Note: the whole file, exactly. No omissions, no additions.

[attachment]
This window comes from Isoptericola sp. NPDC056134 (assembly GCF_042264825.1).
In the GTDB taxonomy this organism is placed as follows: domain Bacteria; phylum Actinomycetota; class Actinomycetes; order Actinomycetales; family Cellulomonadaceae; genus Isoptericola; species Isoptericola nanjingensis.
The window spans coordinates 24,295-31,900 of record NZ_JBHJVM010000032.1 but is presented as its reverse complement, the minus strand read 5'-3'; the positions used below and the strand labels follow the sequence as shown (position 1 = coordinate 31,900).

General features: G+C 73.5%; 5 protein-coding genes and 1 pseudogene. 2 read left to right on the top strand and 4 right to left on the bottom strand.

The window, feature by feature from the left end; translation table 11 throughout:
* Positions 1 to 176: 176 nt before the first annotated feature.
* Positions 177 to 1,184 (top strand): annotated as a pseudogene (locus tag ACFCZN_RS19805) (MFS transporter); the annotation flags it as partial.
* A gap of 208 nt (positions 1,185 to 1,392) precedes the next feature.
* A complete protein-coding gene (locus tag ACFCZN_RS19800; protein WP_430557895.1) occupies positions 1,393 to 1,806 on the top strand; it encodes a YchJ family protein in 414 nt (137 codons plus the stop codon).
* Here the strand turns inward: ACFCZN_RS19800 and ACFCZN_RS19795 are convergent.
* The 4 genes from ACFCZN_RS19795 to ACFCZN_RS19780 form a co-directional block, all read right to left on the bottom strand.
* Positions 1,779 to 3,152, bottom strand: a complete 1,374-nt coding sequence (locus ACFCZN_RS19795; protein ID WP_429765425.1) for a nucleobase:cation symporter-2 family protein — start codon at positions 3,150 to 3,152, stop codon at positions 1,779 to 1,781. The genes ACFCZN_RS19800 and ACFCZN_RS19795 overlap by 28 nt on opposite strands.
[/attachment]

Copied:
This window comes from Isoptericola sp. NPDC056134 (assembly GCF_042264825.1).
In the GTDB taxonomy this organism is placed as follows: domain Bacteria; phylum Actinomycetota; class Actinomycetes; order Actinomycetales; family Cellulomonadaceae; genus Isoptericola; species Isoptericola nanjingensis.
The window spans coordinates 24,295-31,900 of record NZ_JBHJVM010000032.1 but is presented as its reverse complement, the minus strand read 5'-3'; the positions used below and the strand labels follow the sequence as shown (position 1 = coordinate 31,900).

General features: G+C 73.5%; 5 protein-coding genes and 1 pseudogene. 2 read left to right on the top strand and 4 right to left on the bottom strand.

The window, feature by feature from the left end; translation table 11 throughout:
* Positions 1 to 176: 176 nt before the first annotated feature.
* Positions 177 to 1,184 (top strand): annotated as a pseudogene (locus tag ACFCZN_RS19805) (MFS transporter); the annotation flags it as partial.
* A gap of 208 nt (positions 1,185 to 1,392) precedes the next feature.
* A complete protein-coding gene (locus tag ACFCZN_RS19800; protein WP_430557895.1) occupies positions 1,393 to 1,806 on the top strand; it encodes a YchJ family protein in 414 nt (137 codons plus the stop codon).
* Here the strand turns inward: ACFCZN_RS19800 and ACFCZN_RS19795 are convergent.
* The 4 genes from ACFCZN_RS19795 to ACFCZN_RS19780 form a co-directional block, all read right to left on the bottom strand.
* Positions 1,779 to 3,152, bottom strand: a complete 1,374-nt coding sequence (locus ACFCZN_RS19795; protein ID WP_429765425.1) for a nucleobase:cation symporter-2 family protein — start codon at positions 3,150 to 3,152, stop codon at positions 1,779 to 1,781. The genes ACFCZN_RS19800 and ACFCZN_RS19795 overlap by 28 nt on opposite strands.